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Sleep-deprived Singapore

 

Dr Chong Yaw Khian, a senior consultant at Tan Tock Seng Hospital’s Sleep Disorder Clinic, tells Joyce Lim how people can get the ZZZs they need

The Straits Times (17 December 2018) - According to various sleep surveys, Singaporeans are among the world’s most sleep-deprived people.

In an online poll conducted in June and July this year across 12 countries, Singapore took the second spot after Britain. And in a 2014 survey of 43 cities, the Republic came in third after Tokyo and Seoul.

What is keeping Singaporeans awake at night?

Why sleep eludes you

There are many causes of sleep deprivation. Most are linked to the Singapore culture of working long hours, according to Dr Chong Yaw Khian, senior consultant at the Sleep Disorder Clinic in Tan Tock Seng Hospital.

The stresses of daily life, such as deadlines and examinations, may affect your ability to sleep well or perhaps it could be because you prefer to trade sleep for more work or play.

“In our increasingly connected world, there are always some activities happening round the clock. Coupled with the constant lure of the Internet, it should come as no surprise that a typical working adult or teenager will not clock the obligatory seven hours of sleep,” says Dr Chong.

The situation tends to be aggravated towards the end of the year, when late-night festive activities can mean less sleep. Lifestylerelated behaviour is the major cause of insufficient sleep among the majority of Singaporeans.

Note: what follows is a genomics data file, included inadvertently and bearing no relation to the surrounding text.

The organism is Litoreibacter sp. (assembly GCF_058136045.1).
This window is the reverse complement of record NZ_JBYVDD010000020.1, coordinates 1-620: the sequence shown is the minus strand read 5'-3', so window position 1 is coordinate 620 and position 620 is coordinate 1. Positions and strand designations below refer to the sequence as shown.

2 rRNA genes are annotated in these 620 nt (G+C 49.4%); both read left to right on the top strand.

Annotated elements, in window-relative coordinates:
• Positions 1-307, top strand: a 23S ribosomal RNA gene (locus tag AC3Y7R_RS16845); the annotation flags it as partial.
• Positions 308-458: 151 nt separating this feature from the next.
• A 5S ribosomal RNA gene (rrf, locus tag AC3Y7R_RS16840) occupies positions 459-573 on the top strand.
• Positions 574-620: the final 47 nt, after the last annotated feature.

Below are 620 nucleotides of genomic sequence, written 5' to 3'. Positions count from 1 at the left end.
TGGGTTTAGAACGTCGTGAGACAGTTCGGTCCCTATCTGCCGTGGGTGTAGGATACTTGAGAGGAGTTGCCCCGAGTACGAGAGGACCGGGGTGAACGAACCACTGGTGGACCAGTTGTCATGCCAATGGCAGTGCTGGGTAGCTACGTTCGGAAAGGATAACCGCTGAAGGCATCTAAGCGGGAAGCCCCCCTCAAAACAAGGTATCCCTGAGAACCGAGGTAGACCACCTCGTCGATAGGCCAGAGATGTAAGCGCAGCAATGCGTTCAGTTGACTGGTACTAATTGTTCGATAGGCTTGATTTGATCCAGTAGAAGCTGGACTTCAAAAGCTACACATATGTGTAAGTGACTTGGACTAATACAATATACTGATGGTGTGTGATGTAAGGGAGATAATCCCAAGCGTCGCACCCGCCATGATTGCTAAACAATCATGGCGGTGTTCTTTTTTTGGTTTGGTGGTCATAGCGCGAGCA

Sleep deprivation can also be due to underlying medical conditions, the most common of which are chronic insomnia and obstructive sleep apnea.

Obstructive sleep apnea is a respiratory problem that interrupts sleep. For those who suspect they may have a condition that is causing them poor sleep, Dr Chong recommends consulting a sleep specialist.

How much sleep do you really need?

The amount of sleep you need depends on various factors, the most important being your age. Other factors are:

Pregnancy: Changes in the body during early pregnancy can increase the need for sleep.

Ageing: Older adults need about the same amount of sleep as younger adults. However, as you get older, your sleeping patterns might change.

Older adults tend to sleep more lightly and for shorter time spans than younger adults. If you are sleep deprived, the amount of sleep you need increases.

Sleep quality: If your sleep is frequently interrupted, you are not getting quality sleep. Underlying medical conditions can affect the quality of sleep. For example, a patient with obstructive sleep apnea may not be able to get good quality sleep regardless of the number of hours.

What sleep deprivation does to you

Some people claim to feel rested with just a few hours of sleep a night, but are unaware that their performance is likely to be affected, cautions Dr Chong.

If you are getting by on just six hours of sleep instead of the recommended seven or eight hours, in time you will feel that you have adapted to fewer hours of sleep.

But the results of people who do not sleep enough in mental alertness and performance tests “continue to go downhill”, says Dr Chong.

"So there’s a point where we lose touch with how impaired we are.” Chronic sleep deprivation significantly affects your health, work performance, safety and general sense of well-being.